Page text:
We should err always on the side of protecting freedoms over limiting them. We should have a low threshold on creating or expanding rights where nobody else loses anything, and a high threshold on restricting them without objective reasons (that is, on nothing more than moral attitudes).

The second sentence is the crux of the problem. Expanding rights is easy if nobody is harmed. But giving one group more rights can result in other groups being harmed. How can government decide whether the benefits outweigh the costs or vice versa?

An example is the famous baker in Colorado who refused to bake a wedding cake for a gay couple, saying that it violated his religious beliefs. It went to court, and the baker won. Let’s review briefly how that came about.

The Civil Rights Act (CRA) of 1964 and the Fair Housing Act of 1968 prohibited discrimination against “protected groups.” Initially, LGBTQ was not included as a protected group, but many states, including Colorado, amended the list to include it.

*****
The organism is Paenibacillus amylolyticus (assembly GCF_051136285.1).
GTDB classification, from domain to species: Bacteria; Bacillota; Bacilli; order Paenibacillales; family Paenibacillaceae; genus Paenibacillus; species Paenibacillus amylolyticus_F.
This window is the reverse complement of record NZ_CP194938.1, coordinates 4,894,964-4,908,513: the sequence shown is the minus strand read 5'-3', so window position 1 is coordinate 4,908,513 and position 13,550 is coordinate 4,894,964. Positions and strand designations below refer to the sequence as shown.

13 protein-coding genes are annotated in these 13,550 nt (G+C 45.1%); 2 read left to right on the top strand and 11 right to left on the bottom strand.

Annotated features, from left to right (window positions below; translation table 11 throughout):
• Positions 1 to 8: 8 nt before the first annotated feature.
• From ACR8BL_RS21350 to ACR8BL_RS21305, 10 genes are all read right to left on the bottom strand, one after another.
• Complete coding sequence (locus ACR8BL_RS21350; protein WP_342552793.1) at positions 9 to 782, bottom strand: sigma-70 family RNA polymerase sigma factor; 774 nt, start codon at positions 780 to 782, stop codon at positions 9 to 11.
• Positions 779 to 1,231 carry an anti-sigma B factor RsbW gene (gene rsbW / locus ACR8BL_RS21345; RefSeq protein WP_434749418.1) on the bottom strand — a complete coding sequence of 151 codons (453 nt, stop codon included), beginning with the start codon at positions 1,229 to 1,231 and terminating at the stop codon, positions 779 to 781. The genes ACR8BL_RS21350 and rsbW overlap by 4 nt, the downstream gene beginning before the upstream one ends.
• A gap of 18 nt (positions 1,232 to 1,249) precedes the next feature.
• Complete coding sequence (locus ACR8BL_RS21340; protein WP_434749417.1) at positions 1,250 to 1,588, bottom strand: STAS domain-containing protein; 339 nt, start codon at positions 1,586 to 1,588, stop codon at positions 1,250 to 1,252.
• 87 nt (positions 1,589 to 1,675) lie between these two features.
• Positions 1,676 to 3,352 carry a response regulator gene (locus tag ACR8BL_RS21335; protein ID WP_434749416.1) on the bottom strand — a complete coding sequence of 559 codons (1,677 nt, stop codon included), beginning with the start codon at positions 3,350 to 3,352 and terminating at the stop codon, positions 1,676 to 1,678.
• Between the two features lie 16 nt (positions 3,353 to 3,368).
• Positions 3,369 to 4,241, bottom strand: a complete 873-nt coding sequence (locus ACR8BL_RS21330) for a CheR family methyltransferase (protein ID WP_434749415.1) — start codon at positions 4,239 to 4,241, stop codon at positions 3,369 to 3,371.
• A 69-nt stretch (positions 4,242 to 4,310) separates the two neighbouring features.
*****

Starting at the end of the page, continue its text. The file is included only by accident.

But in 1993, Congress enacted the Religious Freedom Restoration Act (RFRA). The original intent of the RFRA was primarily to protect Native American religious groups by limiting government projects that encroached on sacred lands, and to allow the use of Peyote, a prohibited drug, in their traditional religious ceremonies. The measure was passed with nearly unanimous bipartisan support in Congress, including enthusiastic advocacy by many liberal Democrats. But some crafty Religious Right nasties saw a loophole that they could slink through that would allow them to discriminate against gay marriage. Whether this was part of an original plan to hoodwink the liberals or the result of “unintended consequences,” is hard to determine. But it enabled a number of discriminatory actions by religious believers that harmed various groups. States dominated by religious influence passed laws to “protect” pharmacists who refused to dispense “morning after” pills, or even contraceptives to customers.